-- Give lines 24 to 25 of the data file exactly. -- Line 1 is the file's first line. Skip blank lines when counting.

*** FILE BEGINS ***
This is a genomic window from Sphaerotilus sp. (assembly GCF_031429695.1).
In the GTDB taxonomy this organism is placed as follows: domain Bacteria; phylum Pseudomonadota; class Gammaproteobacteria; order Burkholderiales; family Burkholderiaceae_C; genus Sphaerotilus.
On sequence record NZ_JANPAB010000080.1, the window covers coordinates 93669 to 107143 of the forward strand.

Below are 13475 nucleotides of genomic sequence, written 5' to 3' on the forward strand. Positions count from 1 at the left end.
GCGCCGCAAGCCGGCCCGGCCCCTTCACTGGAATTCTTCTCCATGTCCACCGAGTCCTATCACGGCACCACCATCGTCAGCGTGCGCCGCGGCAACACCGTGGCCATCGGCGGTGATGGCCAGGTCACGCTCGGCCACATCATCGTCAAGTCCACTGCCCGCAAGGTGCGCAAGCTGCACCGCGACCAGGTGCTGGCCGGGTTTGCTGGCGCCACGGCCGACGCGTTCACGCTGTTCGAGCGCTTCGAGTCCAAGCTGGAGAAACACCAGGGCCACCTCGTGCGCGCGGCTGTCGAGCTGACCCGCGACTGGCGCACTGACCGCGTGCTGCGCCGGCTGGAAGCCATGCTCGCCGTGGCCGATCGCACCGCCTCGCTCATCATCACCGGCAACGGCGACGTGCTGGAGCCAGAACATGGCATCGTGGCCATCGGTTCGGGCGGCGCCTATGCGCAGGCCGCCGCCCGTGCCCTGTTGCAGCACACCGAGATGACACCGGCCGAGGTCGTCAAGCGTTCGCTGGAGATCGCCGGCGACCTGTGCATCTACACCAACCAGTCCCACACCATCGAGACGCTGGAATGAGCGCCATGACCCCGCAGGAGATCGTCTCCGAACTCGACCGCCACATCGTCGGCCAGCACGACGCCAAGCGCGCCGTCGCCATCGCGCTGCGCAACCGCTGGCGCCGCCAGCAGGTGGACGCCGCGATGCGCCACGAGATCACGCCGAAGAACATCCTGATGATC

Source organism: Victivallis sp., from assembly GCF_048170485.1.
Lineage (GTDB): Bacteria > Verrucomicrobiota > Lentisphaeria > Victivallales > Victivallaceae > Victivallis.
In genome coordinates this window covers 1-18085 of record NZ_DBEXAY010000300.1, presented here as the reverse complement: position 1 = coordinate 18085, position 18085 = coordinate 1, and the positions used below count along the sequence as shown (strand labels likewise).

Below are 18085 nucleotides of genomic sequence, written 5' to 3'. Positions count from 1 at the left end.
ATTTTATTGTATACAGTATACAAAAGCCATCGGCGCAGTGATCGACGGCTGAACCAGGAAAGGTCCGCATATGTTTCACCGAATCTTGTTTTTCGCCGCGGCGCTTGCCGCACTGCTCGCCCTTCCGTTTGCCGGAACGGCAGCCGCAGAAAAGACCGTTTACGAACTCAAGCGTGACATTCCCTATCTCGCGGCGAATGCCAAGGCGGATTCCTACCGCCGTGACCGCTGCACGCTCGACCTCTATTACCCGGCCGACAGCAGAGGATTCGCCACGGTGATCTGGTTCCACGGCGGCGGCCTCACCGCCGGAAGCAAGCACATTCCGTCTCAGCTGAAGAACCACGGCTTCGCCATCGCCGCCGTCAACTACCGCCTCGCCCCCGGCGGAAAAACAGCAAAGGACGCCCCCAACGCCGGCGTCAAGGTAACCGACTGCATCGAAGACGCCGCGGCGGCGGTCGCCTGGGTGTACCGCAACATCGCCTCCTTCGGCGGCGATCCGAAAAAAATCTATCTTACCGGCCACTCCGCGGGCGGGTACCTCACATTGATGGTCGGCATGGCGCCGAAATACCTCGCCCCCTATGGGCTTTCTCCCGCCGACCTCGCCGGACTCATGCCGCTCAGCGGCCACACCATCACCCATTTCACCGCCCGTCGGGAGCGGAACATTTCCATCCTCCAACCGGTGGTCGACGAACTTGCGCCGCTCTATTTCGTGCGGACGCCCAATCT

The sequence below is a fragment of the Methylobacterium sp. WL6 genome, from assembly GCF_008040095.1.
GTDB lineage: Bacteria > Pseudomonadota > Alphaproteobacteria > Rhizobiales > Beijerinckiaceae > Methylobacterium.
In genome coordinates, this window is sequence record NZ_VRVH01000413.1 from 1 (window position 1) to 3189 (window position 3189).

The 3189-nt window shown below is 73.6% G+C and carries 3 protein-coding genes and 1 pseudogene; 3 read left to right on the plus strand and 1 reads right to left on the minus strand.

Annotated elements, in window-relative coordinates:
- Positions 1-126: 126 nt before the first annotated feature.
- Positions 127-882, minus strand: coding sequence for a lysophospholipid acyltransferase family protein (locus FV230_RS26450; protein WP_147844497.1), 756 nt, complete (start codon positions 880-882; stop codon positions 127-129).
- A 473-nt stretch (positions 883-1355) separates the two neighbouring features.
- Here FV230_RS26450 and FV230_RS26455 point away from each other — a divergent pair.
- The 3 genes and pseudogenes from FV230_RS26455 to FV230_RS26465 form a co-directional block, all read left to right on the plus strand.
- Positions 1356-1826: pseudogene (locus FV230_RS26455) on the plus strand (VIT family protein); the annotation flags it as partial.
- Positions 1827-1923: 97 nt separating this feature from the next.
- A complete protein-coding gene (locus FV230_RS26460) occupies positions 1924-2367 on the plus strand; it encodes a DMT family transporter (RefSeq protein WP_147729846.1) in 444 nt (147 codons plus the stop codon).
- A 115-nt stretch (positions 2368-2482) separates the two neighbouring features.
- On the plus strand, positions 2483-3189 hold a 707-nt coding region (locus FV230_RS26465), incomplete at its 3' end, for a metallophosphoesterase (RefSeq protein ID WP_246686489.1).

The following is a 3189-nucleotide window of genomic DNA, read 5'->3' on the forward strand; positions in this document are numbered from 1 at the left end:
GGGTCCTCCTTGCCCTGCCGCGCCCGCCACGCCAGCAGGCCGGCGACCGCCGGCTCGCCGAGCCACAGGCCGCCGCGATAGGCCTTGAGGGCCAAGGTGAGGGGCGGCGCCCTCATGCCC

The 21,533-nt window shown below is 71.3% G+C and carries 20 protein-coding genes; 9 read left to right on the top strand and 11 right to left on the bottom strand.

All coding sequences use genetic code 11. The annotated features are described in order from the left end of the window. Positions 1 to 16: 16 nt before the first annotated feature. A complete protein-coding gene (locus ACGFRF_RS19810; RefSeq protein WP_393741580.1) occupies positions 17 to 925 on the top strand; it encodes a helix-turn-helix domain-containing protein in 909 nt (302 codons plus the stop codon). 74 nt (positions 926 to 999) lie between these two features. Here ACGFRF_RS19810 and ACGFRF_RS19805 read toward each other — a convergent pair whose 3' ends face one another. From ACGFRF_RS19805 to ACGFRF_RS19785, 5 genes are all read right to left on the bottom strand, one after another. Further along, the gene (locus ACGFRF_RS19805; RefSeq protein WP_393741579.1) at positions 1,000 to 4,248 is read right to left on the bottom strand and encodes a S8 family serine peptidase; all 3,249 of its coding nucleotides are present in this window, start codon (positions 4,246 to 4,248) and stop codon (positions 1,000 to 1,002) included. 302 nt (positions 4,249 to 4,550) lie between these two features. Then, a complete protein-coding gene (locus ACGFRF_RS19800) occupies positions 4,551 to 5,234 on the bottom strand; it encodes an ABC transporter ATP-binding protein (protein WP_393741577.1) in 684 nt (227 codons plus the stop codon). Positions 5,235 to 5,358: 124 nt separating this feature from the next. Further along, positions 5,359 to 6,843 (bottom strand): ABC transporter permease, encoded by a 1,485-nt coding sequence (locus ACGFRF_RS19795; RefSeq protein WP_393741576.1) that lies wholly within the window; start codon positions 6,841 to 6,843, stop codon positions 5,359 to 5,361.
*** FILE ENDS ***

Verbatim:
- A 115-nt stretch (positions 2368-2482) separates the two neighbouring features.
- On the plus strand, positions 2483-3189 hold a 707-nt coding region (locus FV230_RS26465), incomplete at its 3' end, for a metallophosphoesterase (RefSeq protein ID WP_246686489.1).